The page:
It all began with a Bach chorale in a music theory class.
From there, the Bach singers expanded their song set from pre-classical tunes in the classroom to the upbeat rhythms and seventh-chord blends of “Coney Island Baby” on the stage.
Fourth-year trumpet student Enrico Lopez-Yanez and fourth-year classical guitar student Kevin Nash first began singing in an all-male quartet their freshman year for a music theory course, but what began as a casual classroom joke soon developed into a barbershop quartet called Three Times a Lady.
“We were originally asked for our class to pair up into groups of four to sing Bach chorales as an assignment, and we thought it would be entertaining to have an all-male, instead of a two-female, two-male group,” said Lopez-Yanez, the group’s tenor.
As the four original members grew closer with each song, Lopez-Yanez said their teaching assistant from music theory class, a former barbershop quartet singer, helped them launch Three Times a Lady. In addition to Lopez-Yanez and Nash, the group now includes third-year ethnomusicology students Joseph Lorge, the group’s bass singer, and Wyatt Stone as lead singer.
Traditionally sung a cappella by four male singers, barbershop music involves one lead singer backed by sustained, constantly changing harmonies. Since its beginnings in the 1940s, the style has remained similar, though the singing material has grown to include renditions and parodies of popular songs.
“It’s like vocal acrobatics,” Lopez-Yanez said.
Named after the Commodores’ hit single, Three Times a Lady holds recitals on campus and performs in various settings in the L.A. area, such as organization banquets and community festivals.
Because none of the four members come from a vocal background, they see their performances and rehearsals as opportunities to relax and hone a new skill, said Nash, a baritone.
“You’re coming here just to make music and enjoy each other’s company,” Nash said. “We all have a good sense of humor, and that’s really one of the big things that it’s about. We may not be operatic singers, but we know what we’re doing and it’s fun.”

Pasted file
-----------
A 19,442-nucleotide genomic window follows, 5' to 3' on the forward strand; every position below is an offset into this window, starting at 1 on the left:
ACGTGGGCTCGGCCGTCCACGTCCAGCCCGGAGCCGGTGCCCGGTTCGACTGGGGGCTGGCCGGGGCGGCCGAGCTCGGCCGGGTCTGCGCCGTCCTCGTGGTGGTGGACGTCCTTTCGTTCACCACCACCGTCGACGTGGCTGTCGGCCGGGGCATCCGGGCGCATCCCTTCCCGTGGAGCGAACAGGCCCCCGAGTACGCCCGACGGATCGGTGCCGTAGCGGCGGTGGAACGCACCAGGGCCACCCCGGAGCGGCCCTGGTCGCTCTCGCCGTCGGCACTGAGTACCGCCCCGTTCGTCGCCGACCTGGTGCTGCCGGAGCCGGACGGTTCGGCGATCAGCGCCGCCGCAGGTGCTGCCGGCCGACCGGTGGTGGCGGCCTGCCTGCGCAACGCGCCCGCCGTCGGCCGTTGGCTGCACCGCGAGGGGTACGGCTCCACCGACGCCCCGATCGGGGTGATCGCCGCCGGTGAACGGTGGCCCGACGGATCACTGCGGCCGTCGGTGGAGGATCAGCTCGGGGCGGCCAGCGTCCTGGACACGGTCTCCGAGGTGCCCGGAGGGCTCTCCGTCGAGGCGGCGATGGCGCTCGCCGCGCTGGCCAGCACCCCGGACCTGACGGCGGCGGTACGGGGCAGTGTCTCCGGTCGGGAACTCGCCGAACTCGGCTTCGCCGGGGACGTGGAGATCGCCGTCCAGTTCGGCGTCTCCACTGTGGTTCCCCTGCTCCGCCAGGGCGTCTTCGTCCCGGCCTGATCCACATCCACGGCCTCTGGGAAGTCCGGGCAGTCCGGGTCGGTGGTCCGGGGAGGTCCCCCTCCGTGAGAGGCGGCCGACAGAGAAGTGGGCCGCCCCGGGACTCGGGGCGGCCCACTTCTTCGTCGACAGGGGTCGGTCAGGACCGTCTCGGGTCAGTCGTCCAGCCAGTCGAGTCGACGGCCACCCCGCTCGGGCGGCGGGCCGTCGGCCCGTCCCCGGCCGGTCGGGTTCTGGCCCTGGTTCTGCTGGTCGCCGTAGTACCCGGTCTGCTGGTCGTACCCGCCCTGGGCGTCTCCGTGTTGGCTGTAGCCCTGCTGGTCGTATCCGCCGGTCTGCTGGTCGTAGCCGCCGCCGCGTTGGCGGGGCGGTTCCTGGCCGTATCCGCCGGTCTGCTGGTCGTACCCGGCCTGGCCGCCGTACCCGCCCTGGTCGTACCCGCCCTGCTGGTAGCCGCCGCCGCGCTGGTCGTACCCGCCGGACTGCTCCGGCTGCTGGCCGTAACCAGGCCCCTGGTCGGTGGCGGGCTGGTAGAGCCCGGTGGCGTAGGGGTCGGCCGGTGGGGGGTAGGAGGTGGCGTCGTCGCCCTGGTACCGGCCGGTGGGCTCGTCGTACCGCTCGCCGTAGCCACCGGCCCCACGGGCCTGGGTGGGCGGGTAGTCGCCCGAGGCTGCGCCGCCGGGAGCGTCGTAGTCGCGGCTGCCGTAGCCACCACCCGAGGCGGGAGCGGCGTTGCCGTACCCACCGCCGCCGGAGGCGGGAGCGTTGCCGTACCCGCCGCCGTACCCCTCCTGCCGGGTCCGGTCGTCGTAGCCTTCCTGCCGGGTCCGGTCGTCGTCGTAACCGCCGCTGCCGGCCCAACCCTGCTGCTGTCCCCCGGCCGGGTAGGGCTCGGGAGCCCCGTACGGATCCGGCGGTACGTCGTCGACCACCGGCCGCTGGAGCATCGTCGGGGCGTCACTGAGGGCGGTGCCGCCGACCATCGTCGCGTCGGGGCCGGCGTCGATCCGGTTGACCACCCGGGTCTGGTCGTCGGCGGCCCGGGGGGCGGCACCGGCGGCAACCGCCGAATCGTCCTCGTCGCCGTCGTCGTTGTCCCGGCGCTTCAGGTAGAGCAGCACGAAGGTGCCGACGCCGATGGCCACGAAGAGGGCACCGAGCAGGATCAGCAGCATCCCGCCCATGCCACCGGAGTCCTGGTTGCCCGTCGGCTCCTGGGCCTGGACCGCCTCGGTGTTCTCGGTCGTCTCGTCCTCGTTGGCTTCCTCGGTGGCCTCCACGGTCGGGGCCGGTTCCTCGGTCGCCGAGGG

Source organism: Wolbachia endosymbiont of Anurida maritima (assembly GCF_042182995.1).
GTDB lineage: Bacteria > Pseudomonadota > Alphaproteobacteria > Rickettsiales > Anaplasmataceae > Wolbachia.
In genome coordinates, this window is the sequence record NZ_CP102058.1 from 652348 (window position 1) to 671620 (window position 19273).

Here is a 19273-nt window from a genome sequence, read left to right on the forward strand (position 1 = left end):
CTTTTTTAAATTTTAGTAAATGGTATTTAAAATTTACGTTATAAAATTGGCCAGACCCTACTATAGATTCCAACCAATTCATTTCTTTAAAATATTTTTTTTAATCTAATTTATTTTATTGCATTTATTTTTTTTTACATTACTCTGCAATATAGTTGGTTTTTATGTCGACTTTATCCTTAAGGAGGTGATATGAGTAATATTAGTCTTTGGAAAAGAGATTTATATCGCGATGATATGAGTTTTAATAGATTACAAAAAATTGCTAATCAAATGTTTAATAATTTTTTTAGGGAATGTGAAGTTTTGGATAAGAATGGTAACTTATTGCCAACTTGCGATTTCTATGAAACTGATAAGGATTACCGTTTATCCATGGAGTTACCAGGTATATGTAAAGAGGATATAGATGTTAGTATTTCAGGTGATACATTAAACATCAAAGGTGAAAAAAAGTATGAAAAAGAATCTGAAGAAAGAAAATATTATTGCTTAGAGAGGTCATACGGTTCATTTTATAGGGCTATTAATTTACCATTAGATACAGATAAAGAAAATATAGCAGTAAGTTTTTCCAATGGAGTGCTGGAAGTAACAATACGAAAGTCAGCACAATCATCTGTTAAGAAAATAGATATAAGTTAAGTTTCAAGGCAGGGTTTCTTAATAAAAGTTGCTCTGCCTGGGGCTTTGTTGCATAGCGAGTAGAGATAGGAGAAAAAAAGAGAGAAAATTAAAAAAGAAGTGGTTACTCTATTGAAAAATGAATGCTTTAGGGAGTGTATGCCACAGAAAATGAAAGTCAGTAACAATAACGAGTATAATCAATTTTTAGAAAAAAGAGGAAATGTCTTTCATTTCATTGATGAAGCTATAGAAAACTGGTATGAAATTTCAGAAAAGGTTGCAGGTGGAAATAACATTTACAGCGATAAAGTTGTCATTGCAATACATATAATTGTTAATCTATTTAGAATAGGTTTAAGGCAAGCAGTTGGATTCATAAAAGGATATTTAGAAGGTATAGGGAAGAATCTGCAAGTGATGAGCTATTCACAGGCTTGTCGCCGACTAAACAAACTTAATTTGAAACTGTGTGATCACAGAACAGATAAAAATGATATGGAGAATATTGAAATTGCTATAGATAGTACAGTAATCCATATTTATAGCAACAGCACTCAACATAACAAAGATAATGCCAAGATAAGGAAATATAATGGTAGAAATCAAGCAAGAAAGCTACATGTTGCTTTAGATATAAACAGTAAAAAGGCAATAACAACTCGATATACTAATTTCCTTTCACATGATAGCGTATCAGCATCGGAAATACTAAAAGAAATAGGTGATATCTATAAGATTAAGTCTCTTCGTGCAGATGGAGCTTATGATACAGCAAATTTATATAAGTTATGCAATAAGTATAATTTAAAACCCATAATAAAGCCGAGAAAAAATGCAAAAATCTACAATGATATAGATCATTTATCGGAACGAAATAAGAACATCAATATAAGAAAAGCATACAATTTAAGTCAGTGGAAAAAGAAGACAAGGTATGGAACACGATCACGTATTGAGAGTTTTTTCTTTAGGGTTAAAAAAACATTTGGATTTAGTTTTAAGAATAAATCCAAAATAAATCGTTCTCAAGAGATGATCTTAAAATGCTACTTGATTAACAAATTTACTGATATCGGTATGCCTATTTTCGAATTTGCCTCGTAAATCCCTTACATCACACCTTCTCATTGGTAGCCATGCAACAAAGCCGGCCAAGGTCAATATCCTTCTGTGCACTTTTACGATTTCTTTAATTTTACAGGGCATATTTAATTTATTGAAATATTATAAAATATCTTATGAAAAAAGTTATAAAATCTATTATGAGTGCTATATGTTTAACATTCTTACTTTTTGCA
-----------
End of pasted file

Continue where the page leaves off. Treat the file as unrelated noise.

Though barbershop music has been around for a long time, audiences are often surprised and delighted to hear the music genre for the first time at the quartet’s performances, Lopez-Yanez said.
“I love the novelty of the group and being able to take it out and do it for people, to educate them on something they’ve never heard, but something that’s also so entertaining and funny that you can do it anywhere,” he said.
For Lorge, the portability of the group makes the experience of performing even more enjoyable and entertaining.
“It’s the best feeling to go to a gig and sing and walk out, not having to carry any instruments or gear,” he said.
However, the group finds the most enjoyable aspect of its portability in the spontaneity of its performances, Nash said.
Often, the four members would be at a friend’s apartment or walking down the street when they burst into song, to the surprise of bystanders and passersby.
“One night we went down to fraternity row and serenaded all the people walking by,” Nash said. “That night ended really nicely, because we serenaded one of our members’ then-girlfriend. She was on a balcony, and we felt very medieval.”
It is the light-hearted nature of the quartet’s performances that creates the true character of the group, Lopez-Yanez said. The members’ common sense of humor draws the group together and creates a harmony greater than a simple blend of voices.
According to Nash, the quartet often incorporates choreography and sound effects to enhance the lyrics and generate laughs in the audience.
“Because of the way we present ourselves, (the audience) lights up,” Lopez-Yanez said. “It’s just happy music – you can’t listen to barbershop and be depressed. The chords and the happiness and the cheer of the performance just brightens your day in that way.”
Although the group has shared numerous memories together, they do not feel they will continue the quartet beyond their UCLA years without one another, Lopez-Yanez said.
“You become so close with the members that it eventually becomes hard to replace,” he said. “Maybe down the road, Wyatt and Joseph will form their own (quartet) with two other people, and Kevin will move somewhere else and find three other guys. It sort of loses the Three Times a Lady characteristic if it’s not us.”